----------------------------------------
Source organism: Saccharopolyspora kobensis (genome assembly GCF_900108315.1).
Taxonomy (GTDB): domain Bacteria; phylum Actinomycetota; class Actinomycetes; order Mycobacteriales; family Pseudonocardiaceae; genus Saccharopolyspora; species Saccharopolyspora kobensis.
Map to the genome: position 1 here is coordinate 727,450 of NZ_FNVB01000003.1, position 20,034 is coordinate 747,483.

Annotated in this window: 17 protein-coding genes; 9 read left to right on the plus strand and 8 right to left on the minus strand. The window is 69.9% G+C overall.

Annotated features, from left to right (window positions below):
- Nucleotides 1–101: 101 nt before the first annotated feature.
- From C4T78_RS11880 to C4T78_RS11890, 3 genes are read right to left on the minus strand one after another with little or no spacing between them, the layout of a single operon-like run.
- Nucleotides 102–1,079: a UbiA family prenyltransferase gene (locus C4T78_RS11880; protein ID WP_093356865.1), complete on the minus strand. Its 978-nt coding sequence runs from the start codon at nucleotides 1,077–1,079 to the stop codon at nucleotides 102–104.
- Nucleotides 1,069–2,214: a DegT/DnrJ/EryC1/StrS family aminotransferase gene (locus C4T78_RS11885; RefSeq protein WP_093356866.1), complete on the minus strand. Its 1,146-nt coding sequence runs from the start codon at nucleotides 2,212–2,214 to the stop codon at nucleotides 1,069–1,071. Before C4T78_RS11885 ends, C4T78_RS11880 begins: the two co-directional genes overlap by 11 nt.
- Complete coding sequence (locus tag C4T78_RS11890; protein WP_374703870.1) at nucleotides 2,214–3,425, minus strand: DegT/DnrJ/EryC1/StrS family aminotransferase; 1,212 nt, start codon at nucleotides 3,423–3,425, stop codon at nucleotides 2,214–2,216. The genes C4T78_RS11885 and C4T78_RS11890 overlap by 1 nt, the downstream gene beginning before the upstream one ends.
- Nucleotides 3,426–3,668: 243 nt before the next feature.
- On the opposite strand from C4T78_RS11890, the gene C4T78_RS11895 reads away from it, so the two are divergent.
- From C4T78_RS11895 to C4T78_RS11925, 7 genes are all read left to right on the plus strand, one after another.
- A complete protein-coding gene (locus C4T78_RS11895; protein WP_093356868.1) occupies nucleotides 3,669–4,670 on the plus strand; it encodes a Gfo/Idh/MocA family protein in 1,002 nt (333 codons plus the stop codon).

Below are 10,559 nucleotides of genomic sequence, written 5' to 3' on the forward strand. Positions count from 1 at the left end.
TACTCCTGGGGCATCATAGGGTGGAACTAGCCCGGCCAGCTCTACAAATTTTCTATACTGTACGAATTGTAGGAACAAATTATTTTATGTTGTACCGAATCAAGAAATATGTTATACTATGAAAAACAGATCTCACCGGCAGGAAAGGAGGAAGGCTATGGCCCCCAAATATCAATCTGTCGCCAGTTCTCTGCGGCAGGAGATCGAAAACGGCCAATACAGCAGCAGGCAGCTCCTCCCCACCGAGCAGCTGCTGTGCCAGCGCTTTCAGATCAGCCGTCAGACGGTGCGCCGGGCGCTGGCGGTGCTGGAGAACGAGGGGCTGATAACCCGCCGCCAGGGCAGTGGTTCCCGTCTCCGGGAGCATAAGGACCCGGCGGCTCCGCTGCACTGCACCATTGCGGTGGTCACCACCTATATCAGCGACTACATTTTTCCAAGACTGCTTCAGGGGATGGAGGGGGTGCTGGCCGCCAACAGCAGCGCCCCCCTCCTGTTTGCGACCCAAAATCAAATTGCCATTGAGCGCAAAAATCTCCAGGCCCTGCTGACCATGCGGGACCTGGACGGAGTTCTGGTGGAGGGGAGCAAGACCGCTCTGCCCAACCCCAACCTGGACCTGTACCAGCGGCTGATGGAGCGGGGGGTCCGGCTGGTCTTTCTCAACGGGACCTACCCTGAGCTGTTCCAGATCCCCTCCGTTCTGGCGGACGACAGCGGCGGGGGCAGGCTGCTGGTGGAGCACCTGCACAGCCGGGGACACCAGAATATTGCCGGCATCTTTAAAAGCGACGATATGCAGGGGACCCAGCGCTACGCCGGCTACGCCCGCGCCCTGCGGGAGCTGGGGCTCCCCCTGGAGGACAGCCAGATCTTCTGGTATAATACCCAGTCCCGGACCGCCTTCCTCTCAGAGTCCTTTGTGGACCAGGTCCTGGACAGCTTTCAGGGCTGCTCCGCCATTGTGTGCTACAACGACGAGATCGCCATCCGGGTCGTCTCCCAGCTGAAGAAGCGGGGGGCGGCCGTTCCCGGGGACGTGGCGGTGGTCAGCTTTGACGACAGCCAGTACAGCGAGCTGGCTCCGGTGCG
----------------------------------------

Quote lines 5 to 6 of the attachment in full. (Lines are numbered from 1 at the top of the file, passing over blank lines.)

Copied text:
Annotated features, from left to right (window positions below):
- Nucleotides 1–101: 101 nt before the first annotated feature.